Kim Minh N. Le, DO; Baylor Scott & White Health, Round Rock, TX
Introduction: There are several causes of small bowel obstructions. About 4% of all cases of mechanical intestinal obstructions are caused by gallstones. This increases to 25% in the elderly (age > 65 years) with a heavy female predominance (male:female ratio 3.5:6.0). This clinical vignette presents a case of gallstone ileus in a 67 year old male and aims to increase the priority of gallstone ileus on the differential list due to suspicion of an increase in prevalence of this condition.
Methods: 67M presents with 4.5 hours of sharp periumbilical and epigastric pain that has been progressively worsening and associated with intermittent spasms. Pt denies previous abdominal surgeries and no reported history of gallbladder issues. Physical exam revealed generalized tenderness most prominent in the epigastric, RUQ and periumbilical region with rebound tenderness. No distension, rigidity or guarding were noted. Abdominal CT revealed mild small bowel dilatation and inflammation. Pt was admitted for an SBO and initially managed conservatively. Pt's symptoms continued to worsen such that he vomited 4000 cc of bilious emesis and NGT output was 2600cc in 24 hours. He was not passing flatus or having BMs. Surgery decided to proceed with an exploratory laparotomy. Intraoperatively, pt was found to have a loop of bowel in the mid jejunum that was twisted, dilated and associated with patchy necrosis. A 3 cm stone was noted just distal to this segment and was causing a complete SBO with transition zone. The source of the stone was felt to be of gallbladder origin. However, gallbladder was contracted and firm without inflammation. No portal vein gas was noted on CT, but there was not another source seen for the stone. No large duodenal diverticulum based on CT. GI recommended a CT enterography, which revealed intraluminal gallbladder air that may relate to a biliary enteric fistula. Thickening of the first portion of the duodenum that made contact with the gallbladder was also noted.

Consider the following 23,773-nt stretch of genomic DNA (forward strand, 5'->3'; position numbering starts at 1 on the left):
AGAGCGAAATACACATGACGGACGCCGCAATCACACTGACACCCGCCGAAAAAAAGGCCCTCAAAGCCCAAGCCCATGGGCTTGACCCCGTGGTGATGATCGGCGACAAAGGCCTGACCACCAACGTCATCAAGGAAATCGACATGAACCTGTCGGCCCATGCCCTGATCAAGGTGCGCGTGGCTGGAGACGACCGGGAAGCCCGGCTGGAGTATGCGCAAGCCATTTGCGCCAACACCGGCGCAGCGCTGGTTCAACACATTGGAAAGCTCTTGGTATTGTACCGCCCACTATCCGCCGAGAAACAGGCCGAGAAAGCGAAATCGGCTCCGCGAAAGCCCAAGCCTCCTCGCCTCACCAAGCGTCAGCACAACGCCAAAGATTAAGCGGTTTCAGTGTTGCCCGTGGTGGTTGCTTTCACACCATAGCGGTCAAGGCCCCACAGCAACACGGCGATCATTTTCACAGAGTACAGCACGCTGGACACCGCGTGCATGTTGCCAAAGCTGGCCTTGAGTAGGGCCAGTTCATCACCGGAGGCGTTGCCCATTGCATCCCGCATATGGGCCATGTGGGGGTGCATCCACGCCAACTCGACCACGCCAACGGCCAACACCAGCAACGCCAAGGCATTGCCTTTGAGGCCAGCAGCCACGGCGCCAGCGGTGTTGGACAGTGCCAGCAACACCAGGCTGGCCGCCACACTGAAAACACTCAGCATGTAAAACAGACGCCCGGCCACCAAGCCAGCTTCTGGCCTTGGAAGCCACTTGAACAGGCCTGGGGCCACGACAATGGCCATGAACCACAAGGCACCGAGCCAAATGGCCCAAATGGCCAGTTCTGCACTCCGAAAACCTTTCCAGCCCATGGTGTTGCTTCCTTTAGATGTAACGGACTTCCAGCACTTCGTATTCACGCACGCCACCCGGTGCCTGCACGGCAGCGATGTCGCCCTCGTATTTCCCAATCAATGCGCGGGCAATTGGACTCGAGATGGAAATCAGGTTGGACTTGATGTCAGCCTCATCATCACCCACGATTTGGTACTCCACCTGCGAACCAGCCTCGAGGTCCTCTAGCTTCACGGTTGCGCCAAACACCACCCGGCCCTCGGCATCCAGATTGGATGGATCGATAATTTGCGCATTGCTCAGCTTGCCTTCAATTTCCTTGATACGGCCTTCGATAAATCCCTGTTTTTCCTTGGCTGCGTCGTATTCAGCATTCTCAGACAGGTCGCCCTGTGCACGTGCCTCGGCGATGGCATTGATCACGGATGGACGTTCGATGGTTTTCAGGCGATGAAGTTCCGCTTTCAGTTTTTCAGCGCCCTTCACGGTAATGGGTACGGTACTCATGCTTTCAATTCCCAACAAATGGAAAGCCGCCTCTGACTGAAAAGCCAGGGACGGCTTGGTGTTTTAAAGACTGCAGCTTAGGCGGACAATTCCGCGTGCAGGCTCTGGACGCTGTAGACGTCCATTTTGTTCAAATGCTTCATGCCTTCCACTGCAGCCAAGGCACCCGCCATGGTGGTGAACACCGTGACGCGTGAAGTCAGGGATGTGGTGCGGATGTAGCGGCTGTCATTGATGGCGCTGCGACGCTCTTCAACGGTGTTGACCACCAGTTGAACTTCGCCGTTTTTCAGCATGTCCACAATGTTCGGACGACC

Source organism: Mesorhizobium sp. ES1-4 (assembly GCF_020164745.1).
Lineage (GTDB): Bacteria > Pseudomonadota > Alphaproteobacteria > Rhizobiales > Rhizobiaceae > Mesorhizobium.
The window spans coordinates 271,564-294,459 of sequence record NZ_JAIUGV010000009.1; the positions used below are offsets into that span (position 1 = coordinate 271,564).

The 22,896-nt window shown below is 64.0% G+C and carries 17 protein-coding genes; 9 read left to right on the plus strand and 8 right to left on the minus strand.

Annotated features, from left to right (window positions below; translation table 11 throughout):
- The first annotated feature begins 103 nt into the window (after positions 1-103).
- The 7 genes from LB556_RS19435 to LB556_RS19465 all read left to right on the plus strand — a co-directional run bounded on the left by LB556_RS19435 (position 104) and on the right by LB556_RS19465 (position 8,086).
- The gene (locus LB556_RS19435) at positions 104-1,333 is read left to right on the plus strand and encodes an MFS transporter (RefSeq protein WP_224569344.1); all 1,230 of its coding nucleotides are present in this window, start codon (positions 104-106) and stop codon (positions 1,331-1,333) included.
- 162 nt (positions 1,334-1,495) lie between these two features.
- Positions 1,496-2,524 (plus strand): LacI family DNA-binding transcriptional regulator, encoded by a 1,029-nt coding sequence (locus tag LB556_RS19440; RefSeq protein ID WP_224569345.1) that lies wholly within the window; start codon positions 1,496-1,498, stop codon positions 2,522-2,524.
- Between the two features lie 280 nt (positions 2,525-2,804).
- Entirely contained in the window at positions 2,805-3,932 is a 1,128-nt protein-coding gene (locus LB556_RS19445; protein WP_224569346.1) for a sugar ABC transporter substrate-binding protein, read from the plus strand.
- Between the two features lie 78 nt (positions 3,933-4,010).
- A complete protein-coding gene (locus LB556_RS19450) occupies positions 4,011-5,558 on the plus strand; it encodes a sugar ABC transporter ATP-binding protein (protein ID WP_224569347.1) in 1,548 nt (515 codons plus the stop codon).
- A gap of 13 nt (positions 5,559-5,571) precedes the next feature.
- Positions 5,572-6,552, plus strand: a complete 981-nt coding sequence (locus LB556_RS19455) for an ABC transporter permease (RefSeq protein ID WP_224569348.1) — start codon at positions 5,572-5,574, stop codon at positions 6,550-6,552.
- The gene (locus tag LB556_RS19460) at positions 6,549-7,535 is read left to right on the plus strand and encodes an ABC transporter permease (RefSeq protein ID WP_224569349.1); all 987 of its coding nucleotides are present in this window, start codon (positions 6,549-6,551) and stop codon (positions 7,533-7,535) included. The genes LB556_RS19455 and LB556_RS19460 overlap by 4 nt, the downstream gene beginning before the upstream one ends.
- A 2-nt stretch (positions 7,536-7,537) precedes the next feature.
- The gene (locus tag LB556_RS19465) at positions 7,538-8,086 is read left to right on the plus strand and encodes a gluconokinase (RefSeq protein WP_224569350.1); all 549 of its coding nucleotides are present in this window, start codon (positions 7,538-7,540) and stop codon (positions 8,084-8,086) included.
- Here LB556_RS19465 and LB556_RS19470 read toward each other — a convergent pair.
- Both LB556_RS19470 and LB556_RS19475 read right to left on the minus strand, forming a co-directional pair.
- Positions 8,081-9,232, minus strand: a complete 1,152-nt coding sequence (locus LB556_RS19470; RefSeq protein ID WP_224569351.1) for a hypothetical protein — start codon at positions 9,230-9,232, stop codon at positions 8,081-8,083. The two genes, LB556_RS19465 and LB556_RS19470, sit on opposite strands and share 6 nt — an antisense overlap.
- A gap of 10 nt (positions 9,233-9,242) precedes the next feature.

Discussion: Prevalence of gallstone ileus may be increasing, and the ratio between males and females may be more evenly distributed than prior. Two subsequent cases of gallstone ileus in males were seen at the same hospital in the following months. It will be beneficial to have this condition higher on the differential list in patients presenting with a bowel obstruction. Patients over the age of 65 found to have asymptomatic gallstones may benefit from elective cholecystectomy to prevent gallstone ileus and its complications.
Three centimeter gallstone with segment of mid-jejunum removed intra-operatively
Intraluminal gallbladder air noted on CT enterography
Thickened first portion of the duodenum along the right lateral aspect which contacts the gallbladder
Disclosures: Kim Minh Le indicated no relevant financial relationships.